While the micrometer shown in FIGS. 1 and 5 is operable to measure outside dimensions of objects, it may also be constructed in accordance with known measuring instruments for measuring inside diameters, height or other variables which, are announced by means such as provided herein. Other known measuring devices for measurements such as surface roughness, web thickness, distance (including radar and sonar distance instrumentation), defect measuring devices and circuits, vibration analysis instrumentation, beam scanning image analysis, nuclear magnetic resonance measuring and scanning electron microscope apparatus may be provided which generate signals indicative of measurements such as quantitative measurements of dimensional, area, signal characteristics, pressure, temperature, electrical resistance, potential, amperage, power, noise, and other variables which are to be determined by means of associated instrumentation, may be employed with speech synthesizing and word generating means as described to provide the user or users thereof with vocal indications as well as visual presentations of specific measurements so made to facilitate the measuring procedure, reduce the degree of attention required, free the operator's hand or vision for, performing other functions and to allow blind persons to operate same.

It should be understood with respect to all of the embodiments described above, that power supplies having the correct polarities and magnitudes are provided where not indicated in the drawings so as to supply proper electrical energy for appropriately operating the various illustrated components and circuits as described in the specification.

Additional variations in the broad instant invention are noted as follows:

(A). The microprocessor of FIG. 4 may contain a memory and may be operable to store a plurality of different measurements made by the micrometer together with code signals indicative of the respective article or part and the dimension thereof defined by the signals indicating such measurements. Control means, either in the form of switches supported by the micrometer or a keyboard which is pluggably connectable to the micrometer circuits, may be employed to selectively derive display and synthetic speech signal of all or selected of a plurality of measurements made to provide such information in intelligible form for monitoring purposes.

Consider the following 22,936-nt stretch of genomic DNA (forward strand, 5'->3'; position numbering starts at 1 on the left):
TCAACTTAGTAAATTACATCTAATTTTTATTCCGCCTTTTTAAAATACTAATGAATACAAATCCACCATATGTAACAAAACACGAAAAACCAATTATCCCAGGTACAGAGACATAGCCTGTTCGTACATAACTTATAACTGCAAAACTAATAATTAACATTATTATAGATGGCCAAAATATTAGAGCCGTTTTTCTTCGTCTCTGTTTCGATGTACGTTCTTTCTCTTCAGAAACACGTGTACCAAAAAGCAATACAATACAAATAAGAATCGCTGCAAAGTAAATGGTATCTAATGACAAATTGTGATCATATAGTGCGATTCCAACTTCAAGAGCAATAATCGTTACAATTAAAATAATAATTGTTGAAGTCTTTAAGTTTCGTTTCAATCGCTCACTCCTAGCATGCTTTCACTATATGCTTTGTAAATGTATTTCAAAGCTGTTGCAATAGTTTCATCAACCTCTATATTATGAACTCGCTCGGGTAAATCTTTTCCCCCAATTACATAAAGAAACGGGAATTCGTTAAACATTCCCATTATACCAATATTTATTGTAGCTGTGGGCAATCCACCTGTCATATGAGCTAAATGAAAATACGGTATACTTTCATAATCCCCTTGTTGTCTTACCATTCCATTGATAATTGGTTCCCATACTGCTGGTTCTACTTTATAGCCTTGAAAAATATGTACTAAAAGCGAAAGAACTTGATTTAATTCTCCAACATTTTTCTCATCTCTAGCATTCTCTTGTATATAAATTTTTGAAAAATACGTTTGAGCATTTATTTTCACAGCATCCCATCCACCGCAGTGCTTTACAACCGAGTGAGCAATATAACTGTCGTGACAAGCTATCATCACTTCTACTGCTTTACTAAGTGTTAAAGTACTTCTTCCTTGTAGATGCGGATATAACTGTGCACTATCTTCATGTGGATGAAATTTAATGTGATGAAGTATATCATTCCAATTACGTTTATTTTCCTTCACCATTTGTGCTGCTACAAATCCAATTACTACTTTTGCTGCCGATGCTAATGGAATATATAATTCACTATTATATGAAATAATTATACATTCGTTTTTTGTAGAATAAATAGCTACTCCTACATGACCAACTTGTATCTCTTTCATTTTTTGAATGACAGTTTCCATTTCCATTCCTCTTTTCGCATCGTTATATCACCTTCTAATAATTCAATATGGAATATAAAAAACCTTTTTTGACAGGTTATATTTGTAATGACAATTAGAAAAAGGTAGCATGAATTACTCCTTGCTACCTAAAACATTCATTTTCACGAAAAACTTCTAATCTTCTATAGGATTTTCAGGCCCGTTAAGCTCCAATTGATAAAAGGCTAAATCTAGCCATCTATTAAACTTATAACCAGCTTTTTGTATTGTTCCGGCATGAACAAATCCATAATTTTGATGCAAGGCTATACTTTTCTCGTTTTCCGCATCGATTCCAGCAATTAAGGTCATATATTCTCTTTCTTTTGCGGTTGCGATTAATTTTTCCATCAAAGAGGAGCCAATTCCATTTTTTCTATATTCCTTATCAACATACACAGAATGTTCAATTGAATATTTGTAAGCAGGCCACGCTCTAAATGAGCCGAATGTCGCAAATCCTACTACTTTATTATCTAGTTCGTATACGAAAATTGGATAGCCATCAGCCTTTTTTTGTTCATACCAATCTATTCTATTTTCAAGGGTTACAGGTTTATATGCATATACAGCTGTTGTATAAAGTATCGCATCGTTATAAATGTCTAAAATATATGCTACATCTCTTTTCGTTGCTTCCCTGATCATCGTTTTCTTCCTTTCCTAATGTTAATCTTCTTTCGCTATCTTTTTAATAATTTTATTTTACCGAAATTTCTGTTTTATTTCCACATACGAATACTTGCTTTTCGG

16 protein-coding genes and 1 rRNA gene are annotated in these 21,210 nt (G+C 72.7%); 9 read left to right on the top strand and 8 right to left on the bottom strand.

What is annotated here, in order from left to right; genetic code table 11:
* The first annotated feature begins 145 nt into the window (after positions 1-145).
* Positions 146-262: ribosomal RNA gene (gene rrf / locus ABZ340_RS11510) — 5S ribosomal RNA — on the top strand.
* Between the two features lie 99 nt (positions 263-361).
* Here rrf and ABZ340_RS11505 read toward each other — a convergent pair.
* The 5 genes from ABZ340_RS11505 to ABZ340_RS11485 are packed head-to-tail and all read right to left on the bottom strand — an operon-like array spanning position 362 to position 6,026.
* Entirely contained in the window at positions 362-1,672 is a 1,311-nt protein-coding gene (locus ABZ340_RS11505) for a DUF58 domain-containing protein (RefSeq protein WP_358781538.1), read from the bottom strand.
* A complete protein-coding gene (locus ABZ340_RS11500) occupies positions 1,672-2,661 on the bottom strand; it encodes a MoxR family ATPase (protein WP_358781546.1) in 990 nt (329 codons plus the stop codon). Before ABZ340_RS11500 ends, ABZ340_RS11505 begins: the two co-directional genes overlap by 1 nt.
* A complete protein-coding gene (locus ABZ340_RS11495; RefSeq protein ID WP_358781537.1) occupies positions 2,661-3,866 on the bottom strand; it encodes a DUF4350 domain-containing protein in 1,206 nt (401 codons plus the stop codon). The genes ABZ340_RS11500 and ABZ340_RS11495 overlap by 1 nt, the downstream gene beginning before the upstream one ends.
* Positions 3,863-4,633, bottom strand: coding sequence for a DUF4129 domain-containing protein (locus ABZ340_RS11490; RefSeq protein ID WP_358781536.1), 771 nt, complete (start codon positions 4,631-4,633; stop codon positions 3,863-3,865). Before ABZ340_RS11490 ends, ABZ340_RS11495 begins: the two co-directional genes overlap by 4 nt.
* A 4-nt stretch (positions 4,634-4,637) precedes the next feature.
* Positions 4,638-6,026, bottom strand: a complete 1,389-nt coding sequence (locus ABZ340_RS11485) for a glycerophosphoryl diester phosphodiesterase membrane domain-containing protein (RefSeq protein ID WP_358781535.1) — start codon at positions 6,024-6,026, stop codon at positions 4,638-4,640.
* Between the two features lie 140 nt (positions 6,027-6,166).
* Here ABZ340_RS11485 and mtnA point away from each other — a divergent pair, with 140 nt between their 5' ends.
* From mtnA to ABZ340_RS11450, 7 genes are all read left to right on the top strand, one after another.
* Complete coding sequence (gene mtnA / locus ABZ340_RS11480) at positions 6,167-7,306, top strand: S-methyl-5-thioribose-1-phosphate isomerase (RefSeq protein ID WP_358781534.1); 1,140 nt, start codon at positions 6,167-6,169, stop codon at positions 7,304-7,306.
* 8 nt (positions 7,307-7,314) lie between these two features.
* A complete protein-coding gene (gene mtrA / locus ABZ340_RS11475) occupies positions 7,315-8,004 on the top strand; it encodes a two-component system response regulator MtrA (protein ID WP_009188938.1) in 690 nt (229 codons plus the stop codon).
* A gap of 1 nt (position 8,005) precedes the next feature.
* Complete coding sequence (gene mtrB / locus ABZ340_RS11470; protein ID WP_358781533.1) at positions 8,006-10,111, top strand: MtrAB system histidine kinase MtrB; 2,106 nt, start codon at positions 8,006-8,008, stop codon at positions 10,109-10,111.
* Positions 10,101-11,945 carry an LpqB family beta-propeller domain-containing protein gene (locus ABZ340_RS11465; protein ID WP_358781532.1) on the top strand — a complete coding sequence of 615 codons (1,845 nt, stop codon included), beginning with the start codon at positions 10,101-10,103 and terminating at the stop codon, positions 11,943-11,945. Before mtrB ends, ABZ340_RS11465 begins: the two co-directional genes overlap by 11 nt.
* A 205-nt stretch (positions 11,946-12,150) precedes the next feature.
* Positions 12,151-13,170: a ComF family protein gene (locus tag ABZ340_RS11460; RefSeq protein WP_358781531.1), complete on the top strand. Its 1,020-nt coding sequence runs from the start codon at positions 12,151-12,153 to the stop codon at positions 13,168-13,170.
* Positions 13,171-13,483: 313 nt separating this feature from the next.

(B). The micrometer 10 may also contain a connector for pluggably connecting the recording circuits or memory of the microprocessor containing recordings of measurements made with an external computer or recorder to present one or more of the measurement indicating dimensions and work identification signals described to the computer for record keeping, analysis and quality control purposes.

(C). The microprocessor 43 may also be operable to generate digital code signals indicative of the dimensions measured as well as dimension identifying signals recorded therein in pulse or time code form, which code signals may be selectively fed to activate a speaker associated with the speech synthesizer 29 so that acoustic coupling may be effected between such speaker and an external microphone for transmitting such coded information to a computer or recorder on an audio circuit or communication system such as a telephone communication system.

(D). The system and technique described may be used to indicate with synthetically generated sounds of speech dimensions measured by the use of computerized or computer assist automatic measurement systems such as multi-axis automatic measurement machinery of the types manufactured by the Bendix Corporation of Southfield, Mich. wherein speech indications may be selectively provided for the operator or user of such machinery of particular dimensions being measured.

(E). The measurement technique and synthetic speech generating means described may also be employed in other measurement systems such as beam scanning systems employing image analyzing computers wherein image fields are scanned and the resulting data digitized and automatically analyzed by a computer which generated signals indicative, not only of specific measurements, but also of such physical phenomena as areas, faults or flaws identified or indications of specific shapes in the image field wherein the image analyzing computer detection and identification is indicated by code signals which are employed to generate synthetic speech indications of such phenomena as described.